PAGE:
The focus of this year’s conference was ‘Valuing Landscape – Connecting People, Place and Nature’. Oliver attended the first day of the conference and started the day by attending a talk on the changing role of value (led by Jan Christian Vestre the CEO of Vestre). Jan spoke about the digital platforms of the future, the value of reconnecting children to the landscape, social meeting, diversity and making spaces sustainable for everyone.
Jan emphasised the global goals highlighting a world without poverty, hunger, a world with quality education, health and wellbeing, clean water and sanitation and reduced climate change.
Another interesting talk attended by Oliver was the Ebbsfleet Garden City: Landscape for Healthy Living Ideas Competition. The aim for Ebbsfleet Garden City Landscape Design Ideas Competition was to generate proposals that were radical but realisable. The competition attracted a wide range of professionals. The teams could choose to focus on the whole town or on particular sites, and were judged on five measures:
- Innovation and creativity
- Health impact
- Response to the Ebbsfleet context
- Quality of, and approach to, design
- Collaboration amongst disciplines
The winner HALO, led by Landscape Practice Bradley Murphy Design, aims to deliver healthy infrastructure to residents’ doorsteps by providing accessible attractive and inspirational places. Residents will be motivated to engage in physical activity as a natural part of their daily lives.
HALO’s four key interventions overlay Ebbsfleet like a web, addressing the fragmentation of landscape and habitats, and limits to access and lack of resources of healthy food. The four interventions are:
HIVES – Access to others: Innovative activity hubs that foster social and community engagement.
ARCS – Reconnecting to nature: A people highway that provides uninterrupted access to nature.
LINKS – Access for all: A green grid network of conduits for community cohesion and wildlife movement.
ORGANICS – Edible landscapes: Focal points for food production and habitat creation.
These interventions respond to local context through a range of typological treatments that are reflective of local landscape character, building a richness of experience that is unique to Ebbsfleet, while addressing the fundamental prerequisites for healthy living.
Oliver had an interesting day and concluded from his time at the conference that landscape professionals design, plan and manage all kinds of outdoor spaces, helping connect people, place and nature. Turn a waste of space into somewhere people want to hang out. A place that protects the planet, instead of polluting it. A place fit for the future. #chooselandscape.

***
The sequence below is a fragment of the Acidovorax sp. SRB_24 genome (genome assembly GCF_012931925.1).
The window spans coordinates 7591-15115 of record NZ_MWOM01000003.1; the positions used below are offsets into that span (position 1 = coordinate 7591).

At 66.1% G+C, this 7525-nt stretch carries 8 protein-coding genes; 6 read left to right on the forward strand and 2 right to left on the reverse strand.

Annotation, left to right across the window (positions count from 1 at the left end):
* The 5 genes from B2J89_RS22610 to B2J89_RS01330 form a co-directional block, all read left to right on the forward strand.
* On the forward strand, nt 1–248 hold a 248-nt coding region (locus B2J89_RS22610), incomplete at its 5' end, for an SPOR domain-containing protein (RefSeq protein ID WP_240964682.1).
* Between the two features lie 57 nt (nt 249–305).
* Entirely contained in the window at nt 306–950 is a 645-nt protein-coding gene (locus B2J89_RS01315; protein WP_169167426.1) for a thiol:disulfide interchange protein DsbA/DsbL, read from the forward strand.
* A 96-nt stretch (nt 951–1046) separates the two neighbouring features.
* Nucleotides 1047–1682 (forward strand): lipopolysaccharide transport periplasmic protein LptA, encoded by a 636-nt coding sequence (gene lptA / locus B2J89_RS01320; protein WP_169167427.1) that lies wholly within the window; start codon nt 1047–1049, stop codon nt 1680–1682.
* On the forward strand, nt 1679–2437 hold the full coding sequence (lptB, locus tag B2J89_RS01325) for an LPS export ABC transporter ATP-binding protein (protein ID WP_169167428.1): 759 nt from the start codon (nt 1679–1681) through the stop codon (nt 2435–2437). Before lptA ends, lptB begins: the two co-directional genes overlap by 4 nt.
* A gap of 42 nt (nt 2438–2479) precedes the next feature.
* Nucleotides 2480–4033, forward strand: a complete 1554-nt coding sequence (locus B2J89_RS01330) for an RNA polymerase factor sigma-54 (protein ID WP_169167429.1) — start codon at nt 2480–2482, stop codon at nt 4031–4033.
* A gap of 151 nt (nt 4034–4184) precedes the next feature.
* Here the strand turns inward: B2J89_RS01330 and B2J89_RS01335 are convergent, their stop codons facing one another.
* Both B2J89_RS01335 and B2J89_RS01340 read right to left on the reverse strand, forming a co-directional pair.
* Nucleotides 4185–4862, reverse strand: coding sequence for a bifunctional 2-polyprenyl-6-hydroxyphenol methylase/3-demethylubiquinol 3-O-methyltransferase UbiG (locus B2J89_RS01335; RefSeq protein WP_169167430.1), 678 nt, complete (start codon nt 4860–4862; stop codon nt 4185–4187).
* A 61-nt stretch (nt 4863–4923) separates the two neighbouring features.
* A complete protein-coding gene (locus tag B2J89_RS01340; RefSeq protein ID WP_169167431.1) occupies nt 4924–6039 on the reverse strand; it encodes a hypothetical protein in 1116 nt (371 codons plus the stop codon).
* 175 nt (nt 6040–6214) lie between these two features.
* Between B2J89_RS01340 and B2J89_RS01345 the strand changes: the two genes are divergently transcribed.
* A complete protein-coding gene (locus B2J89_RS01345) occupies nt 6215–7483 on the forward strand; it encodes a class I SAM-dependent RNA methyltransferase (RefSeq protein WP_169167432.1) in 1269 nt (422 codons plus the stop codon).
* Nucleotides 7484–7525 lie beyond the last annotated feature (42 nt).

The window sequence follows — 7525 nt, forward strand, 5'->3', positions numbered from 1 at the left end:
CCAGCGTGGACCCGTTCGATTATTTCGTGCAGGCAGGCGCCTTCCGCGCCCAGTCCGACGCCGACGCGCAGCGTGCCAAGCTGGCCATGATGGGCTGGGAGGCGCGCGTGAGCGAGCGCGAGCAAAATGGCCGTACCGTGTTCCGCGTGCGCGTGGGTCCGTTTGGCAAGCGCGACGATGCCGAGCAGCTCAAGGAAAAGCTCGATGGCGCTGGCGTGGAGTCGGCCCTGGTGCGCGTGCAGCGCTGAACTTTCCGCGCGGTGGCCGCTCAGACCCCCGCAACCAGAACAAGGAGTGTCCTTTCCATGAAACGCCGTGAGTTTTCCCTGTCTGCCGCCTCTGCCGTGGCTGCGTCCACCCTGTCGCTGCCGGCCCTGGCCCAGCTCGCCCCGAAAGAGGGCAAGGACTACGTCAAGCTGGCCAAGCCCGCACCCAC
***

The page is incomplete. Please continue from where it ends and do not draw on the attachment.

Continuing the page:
Ollie also got the chance to get involved with #chooselandscape
Shona attended the conference on the second day with the focus being on ‘What is a Valued Landscape?’
A range of speakers from Sue Biggs CBE, Director General, RHS through to Dr Deb Upadyhaya, Specialist, Homes England and Board Director at the Academy of Urbanism discussed, over five sessions, the role of management and science, Post-Brexit policy changes, change monitoring, planning and the management and science of what a valued landscape is?
The speakers presented reasoned discussion and debate in relation to policy making, landscape change monitoring, planning policy and how innovative management and science are emboldening the role of the landscape profession in the protection and creation of valued landscapes through design, management, horticulture and ecology.
The vast topics succinctly presented the challenges we, as landscape professionals, face over the coming years, possibly decades, in the face of an uncertain future for vast tranches of land in some of our most protected landscapes.
The Post-Brexit debate focused on the challenges of CAP, and the role of farming across our AONBs and National Parks. Speakers focused on the need for issues not to be faced in isolation and raised important points about the relationship between trade and landscape quality and the effects market forces have on our landscapes and the need for models that support light land production.
Using the phrase ‘The landscape never lies it always tells the truth’ Shona listened to speakers explain how multi-agency initiatives to monitor and map the landscape will help to inform landscape policy and management techniques in the future.
The Interagency Monitoring Group jointly presented on three facets of change:
- Rural land use and
Speakers explained how monitoring was being undertaken, where change has occurred and how we value landscape as a result of knowing where improvements and decline are occurring. The message very much being that identifying change, allows us to understand, what has changed, where and why and joined up thinking on data gathering is critical to this.
The Planning speakers largely focused on how our environment influences our well-being, the main message taken from this was that landscape value should not be an ‘exception’ but a ‘norm’ in the planning process. That championing ‘quality’ design in physical and social terms and the value proposition is linked and integral to quality of life, and that delivery of homes at a pace if the shared vision is understood by all should not be an issue.
The final set of speakers presented some of the most innovative examples of preserving and creating valued landscapes and how public and private organisations, acting as one, empowered local communities and exemplar designs in the world of vertical horticulture and agronomy could realise truly exceptional valued landscapes that are forward looking and unlock future value.
All in all this was an exceptional day of speakers, all with their part to play in seeking Landscape Architects and a profession that is both able to understand, monitor, plan, value and ultimately produce valued landscapes that they are then able to preserve and exemplify.